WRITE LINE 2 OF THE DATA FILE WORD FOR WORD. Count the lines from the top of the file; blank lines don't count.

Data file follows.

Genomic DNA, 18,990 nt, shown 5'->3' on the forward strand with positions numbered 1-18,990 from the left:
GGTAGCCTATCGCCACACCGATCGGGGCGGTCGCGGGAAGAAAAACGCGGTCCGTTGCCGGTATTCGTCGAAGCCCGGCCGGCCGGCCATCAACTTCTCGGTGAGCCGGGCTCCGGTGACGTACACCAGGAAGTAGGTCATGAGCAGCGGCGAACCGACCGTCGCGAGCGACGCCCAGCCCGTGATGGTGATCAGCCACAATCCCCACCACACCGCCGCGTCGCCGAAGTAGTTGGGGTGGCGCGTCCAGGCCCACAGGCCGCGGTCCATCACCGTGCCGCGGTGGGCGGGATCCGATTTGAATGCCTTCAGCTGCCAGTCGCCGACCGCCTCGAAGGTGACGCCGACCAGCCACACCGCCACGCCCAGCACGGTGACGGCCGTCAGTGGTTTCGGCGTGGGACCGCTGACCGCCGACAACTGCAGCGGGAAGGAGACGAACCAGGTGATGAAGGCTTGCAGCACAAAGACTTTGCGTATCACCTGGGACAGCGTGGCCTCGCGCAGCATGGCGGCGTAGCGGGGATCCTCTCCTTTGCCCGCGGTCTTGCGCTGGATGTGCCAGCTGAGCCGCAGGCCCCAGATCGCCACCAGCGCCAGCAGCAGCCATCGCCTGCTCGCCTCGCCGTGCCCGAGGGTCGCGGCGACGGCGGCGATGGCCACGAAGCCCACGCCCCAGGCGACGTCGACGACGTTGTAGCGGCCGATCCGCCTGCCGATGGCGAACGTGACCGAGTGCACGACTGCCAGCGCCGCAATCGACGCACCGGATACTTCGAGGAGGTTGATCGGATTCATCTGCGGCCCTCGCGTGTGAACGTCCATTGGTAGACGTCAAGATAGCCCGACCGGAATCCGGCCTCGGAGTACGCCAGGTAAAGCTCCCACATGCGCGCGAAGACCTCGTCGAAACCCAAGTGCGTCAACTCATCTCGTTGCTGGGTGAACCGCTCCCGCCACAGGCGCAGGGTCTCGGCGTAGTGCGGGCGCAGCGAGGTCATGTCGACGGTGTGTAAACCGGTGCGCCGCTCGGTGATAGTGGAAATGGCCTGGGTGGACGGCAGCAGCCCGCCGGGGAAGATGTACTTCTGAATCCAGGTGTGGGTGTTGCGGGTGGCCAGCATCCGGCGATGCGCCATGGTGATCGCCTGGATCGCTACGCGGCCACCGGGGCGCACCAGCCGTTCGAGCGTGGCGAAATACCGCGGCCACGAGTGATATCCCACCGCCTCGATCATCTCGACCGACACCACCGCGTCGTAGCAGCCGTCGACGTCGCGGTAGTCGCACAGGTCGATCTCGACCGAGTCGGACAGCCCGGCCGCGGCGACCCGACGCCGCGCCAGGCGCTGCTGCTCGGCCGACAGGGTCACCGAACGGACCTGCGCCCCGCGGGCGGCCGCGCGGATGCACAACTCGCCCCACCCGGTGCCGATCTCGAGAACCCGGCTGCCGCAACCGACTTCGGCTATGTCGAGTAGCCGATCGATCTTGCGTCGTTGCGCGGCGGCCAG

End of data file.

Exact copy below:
GGTAGCCTATCGCCACACCGATCGGGGCGGTCGCGGGAAGAAAAACGCGGTCCGTTGCCGGTATTCGTCGAAGCCCGGCCGGCCGGCCATCAACTTCTCGGTGAGCCGGGCTCCGGTGACGTACACCAGGAAGTAGGTCATGAGCAGCGGCGAACCGACCGTCGCGAGCGACGCCCAGCCCGTGATGGTGATCAGCCACAATCCCCACCACACCGCCGCGTCGCCGAAGTAGTTGGGGTGGCGCGTCCAGGCCCACAGGCCGCGGTCCATCACCGTGCCGCGGTGGGCGGGATCCGATTTGAATGCCTTCAGCTGCCAGTCGCCGACCGCCTCGAAGGTGACGCCGACCAGCCACACCGCCACGCCCAGCACGGTGACGGCCGTCAGTGGTTTCGGCGTGGGACCGCTGACCGCCGACAACTGCAGCGGGAAGGAGACGAACCAGGTGATGAAGGCTTGCAGCACAAAGACTTTGCGTATCACCTGGGACAGCGTGGCCTCGCGCAGCATGGCGGCGTAGCGGGGATCCTCTCCTTTGCCCGCGGTCTTGCGCTGGATGTGCCAGCTGAGCCGCAGGCCCCAGATCGCCACCAGCGCCAGCAGCAGCCATCGCCTGCTCGCCTCGCCGTGCCCGAGGGTCGCGGCGACGGCGGCGATGGCCACGAAGCCCACGCCCCAGGCGACGTCGACGACGTTGTAGCGGCCGATCCGCCTGCCGATGGCGAACGTGACCGAGTGCACGACTGCCAGCGCCGCAATCGACGCACCGGATACTTCGAGGAGGTTGATCGGATTCATCTGCGGCCCTCGCGTGTGAACGTCCATTGGTAGACGTCAAGATAGCCCGACCGGAATCCGGCCTCGGAGTACGCCAGGTAAAGCTCCCACATGCGCGCGAAGACCTCGTCGAAACCCAAGTGCGTCAACTCATCTCGTTGCTGGGTGAACCGCTCCCGCCACAGGCGCAGGGTCTCGGCGTAGTGCGGGCGCAGCGAGGTCATGTCGACGGTGTGTAAACCGGTGCGCCGCTCGGTGATAGTGGAAATGGCCTGGGTGGACGGCAGCAGCCCGCCGGGGAAGATGTACTTCTGAATCCAGGTGTGGGTGTTGCGGGTGGCCAGCATCCGGCGATGCGCCATGGTGATCGCCTGGATCGCTACGCGGCCACCGGGGCGCACCAGCCGTTCGAGCGTGGCGAAATACCGCGGCCACGAGTGATATCCCACCGCCTCGATCATCTCGACCGACACCACCGCGTCGTAGCAGCCGTCGACGTCGCGGTAGTCGCACAGGTCGATCTCGACCGAGTCGGACAGCCCGGCCGCGGCGACCCGACGCCGCGCCAGGCGCTGCTGCTCGGCCGACAGGGTCACCGAACGGACCTGCGCCCCGCGGGCGGCCGCGCGGATGCACAACTCGCCCCACCCGGTGCCGATCTCGAGAACCCGGCTGCCGCAACCGACTTCGGCTATGTCGAGTAGCCGATCGATCTTGCGTCGTTGCGCGGCGGCCAG